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Dinner Party Movement Offers Grieving Washingtonians A Gathering Place

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Iselin Gambert hosted a third dinner party this month at her home in Mount Pleasant. The Dinner Party is always a potluck and Iselin’s dinner parties feature vegan food.
Iselin Gambert
Iselin Gambert hosted a third dinner party this month at her home in Mount Pleasant. The Dinner Party is always a potluck and Iselin’s dinner parties feature vegan food.

Iselin Gambert is a 34-year-old law professor at George Washington University. The cascade of losses in her life started 10 years ago, when the man she was dating died without warning. Then her mother Gry was diagnosed with advanced breast cancer and died five years later. She also lost her grandmother.

“Something I think I have struggled with, with experiencing really significant loss, is how after a certain amount of time, society sort of expects you to stop talking about it,” Gambert says. “You know, no matter how supportive people are, it’s not the first thing on people’s mind if it’s been a number of years.”

That’s why, when she heard about The Dinner Party, “all these lights” went off in her head. This was a chance to be with other people to talk about things that can feel taboo.

The Dinner Party is a Los Angeles-based movement that’s increasingly taking hold in our region, with regular dinners in D.C., Arlington and Baltimore. It matches people who want to talk about the losses in their lives with a dinner host, who provides a regular place to meet.

Lauren Taylor watches her partner Gail Messier at a gathering where Gail shaved her head before chemotherapy treatments. Gail died last year. (Kaisa Nichols-Russell)

Earlier this month, Iselin hosted the third dinner party at her home in Mount Pleasant. The table is set for five people with bright yellow sunflowers, plaid placemats and cheery serving trays printed with colorful owls and birds.

Lauren Taylor and Jenny Stelloh arrive together from Takoma Park. They're neighbors and friends.

Lauren’s partner Gail died of breast cancer last year.

Jenny’s dad is dying of cancer and she’s still reeling, too, from Gail’s death and the death of her sister. She’s in therapy, but says it's nice to be in the company of other people who are grieving.

“It feels good to have somewhere where feeling sad feels okay,” Jenny says.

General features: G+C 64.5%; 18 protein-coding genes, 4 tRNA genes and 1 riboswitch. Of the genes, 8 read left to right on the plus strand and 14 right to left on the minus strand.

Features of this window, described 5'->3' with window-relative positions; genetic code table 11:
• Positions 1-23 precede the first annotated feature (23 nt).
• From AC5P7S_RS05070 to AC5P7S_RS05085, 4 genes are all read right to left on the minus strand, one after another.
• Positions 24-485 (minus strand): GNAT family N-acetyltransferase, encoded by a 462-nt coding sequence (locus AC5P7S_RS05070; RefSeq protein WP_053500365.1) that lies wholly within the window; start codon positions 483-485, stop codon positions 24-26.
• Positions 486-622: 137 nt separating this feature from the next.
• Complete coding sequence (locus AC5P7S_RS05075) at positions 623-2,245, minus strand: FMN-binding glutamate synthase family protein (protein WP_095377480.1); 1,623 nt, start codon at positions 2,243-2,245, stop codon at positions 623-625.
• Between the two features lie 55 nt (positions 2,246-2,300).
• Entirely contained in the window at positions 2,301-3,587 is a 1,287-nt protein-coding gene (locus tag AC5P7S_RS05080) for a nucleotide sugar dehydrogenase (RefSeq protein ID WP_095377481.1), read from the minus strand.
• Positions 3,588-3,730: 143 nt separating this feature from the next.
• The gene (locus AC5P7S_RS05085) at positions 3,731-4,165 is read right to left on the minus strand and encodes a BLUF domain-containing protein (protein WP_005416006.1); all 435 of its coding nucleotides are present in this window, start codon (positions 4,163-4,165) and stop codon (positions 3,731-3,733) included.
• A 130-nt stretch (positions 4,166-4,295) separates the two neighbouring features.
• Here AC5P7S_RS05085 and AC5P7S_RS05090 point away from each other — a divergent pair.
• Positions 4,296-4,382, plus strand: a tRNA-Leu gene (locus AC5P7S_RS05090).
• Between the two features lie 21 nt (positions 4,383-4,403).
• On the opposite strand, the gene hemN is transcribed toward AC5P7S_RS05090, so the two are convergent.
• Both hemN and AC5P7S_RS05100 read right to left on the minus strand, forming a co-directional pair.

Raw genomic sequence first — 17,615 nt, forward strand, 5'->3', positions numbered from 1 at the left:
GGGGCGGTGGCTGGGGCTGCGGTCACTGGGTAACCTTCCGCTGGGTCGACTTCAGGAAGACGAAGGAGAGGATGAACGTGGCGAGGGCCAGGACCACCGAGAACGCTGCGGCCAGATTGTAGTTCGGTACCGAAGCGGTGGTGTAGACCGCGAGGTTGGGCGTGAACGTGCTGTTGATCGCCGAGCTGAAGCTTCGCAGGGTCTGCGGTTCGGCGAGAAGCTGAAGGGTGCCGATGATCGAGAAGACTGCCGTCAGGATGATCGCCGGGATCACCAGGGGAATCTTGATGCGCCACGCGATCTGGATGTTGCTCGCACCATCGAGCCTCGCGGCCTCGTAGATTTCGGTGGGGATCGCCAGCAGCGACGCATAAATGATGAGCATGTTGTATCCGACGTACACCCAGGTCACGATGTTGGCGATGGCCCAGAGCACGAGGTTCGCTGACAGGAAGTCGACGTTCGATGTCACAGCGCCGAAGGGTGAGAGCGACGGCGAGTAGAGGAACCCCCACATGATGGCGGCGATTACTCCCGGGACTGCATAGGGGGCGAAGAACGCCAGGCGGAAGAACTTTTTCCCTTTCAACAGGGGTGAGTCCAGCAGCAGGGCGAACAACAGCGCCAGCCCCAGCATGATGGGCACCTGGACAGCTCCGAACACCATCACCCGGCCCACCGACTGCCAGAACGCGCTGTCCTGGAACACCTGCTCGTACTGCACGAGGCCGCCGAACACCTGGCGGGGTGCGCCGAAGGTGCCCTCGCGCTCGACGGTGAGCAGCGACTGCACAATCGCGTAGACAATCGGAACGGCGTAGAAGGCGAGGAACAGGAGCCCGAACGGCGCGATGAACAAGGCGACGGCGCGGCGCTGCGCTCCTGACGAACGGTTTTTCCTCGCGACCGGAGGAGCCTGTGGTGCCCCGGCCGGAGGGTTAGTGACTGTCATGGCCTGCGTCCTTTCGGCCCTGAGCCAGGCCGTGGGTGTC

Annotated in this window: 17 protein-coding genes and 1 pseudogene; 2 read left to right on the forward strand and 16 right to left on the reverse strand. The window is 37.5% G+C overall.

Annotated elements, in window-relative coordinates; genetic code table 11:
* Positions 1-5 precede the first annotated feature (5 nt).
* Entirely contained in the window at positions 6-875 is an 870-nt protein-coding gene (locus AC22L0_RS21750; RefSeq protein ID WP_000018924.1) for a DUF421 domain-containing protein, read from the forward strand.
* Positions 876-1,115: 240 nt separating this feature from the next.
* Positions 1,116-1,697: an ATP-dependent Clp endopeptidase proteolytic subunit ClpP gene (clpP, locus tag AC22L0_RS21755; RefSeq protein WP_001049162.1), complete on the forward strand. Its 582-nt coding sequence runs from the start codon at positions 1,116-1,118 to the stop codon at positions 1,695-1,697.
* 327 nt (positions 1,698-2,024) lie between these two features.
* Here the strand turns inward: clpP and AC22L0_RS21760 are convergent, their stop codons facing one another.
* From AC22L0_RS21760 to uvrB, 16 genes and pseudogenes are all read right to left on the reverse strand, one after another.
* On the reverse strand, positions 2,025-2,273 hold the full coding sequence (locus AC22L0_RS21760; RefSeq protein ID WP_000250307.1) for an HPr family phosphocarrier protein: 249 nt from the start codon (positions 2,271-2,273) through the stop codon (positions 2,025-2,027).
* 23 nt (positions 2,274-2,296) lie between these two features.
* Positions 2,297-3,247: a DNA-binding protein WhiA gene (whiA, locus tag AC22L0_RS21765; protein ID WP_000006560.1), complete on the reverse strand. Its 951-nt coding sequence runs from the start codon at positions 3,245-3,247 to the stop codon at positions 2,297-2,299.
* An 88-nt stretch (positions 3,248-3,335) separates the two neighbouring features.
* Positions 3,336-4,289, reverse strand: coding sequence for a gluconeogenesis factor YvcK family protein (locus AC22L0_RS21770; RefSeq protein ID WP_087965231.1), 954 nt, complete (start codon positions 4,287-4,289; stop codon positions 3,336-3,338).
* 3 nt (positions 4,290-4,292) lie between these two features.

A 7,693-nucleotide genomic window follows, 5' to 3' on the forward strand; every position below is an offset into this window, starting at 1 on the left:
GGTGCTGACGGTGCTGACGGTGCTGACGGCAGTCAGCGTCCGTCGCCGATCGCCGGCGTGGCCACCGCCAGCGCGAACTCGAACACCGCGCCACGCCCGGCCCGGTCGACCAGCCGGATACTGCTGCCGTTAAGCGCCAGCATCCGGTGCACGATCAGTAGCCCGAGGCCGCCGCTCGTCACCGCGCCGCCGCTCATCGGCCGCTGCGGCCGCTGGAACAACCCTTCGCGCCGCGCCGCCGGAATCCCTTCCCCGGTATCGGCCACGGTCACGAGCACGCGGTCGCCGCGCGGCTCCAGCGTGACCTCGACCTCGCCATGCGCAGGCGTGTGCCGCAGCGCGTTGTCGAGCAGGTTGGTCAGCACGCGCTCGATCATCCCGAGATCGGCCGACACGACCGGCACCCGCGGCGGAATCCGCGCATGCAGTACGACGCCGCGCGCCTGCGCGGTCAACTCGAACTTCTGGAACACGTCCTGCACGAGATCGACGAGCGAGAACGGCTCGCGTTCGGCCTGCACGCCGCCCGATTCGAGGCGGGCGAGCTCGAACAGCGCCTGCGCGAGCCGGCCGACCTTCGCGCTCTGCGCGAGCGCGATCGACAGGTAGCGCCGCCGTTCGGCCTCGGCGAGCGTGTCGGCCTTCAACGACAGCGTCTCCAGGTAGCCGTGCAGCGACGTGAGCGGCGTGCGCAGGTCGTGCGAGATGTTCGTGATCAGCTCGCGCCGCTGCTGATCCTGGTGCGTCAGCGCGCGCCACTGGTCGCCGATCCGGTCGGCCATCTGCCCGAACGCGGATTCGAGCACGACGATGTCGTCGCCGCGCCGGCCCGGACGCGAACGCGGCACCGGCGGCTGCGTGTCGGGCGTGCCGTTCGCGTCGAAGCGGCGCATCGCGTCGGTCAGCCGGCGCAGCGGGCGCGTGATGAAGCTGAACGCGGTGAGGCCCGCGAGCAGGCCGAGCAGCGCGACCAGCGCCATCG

Conversations at the dinner party are confidential, but I can tell you what I talk about.

My dad died of brain cancer 16 years ago. This fall, he'll have been gone for half my life. I think about him every day, but it’s not until tonight that specifics come flooding back. I picture him before one of his radiation treatments, with a metal frame literally screwed into his head so the beams will hit precisely the right spot.

Lennon Flowers with her mother, Sue, and her brother, Benjamin. Sue Flowers died in 2007. Lennon, a former DC resident, is a co-founder of The Dinner Party.

But like many people at the table, I feel good after dinner. I feel cared about and understood.

Lauren Taylor feels better, too.

“I also feel better,” Lauren says. “It’s not like I want to have dinner where we talk about death and loss and trauma every night … but I do feel some relief, like lightness, a little bit of lightness.”

The table gets cleared, the leftovers parsed out. Everyone heads home. Iselin reflects on the night.

“It seems a little weird to say I had a lot of fun tonight, but I think that in a lot of ways, I really did,” she says. “I feel like there was a lot that we talked about that was intense and sad and scary, or may have been hard to actually get the courage to say out loud, but it felt really sort of empowering to be able to actually say it.”

Music: "Pay Attention" by Bexar Bexar from Haralambos

Iselin and her mother
Iselin Gambert and her mother, Gry, at a family friend’s wedding in New York in 2004. Gry Gambert died in 2012. (Photo by Steven Gambert)
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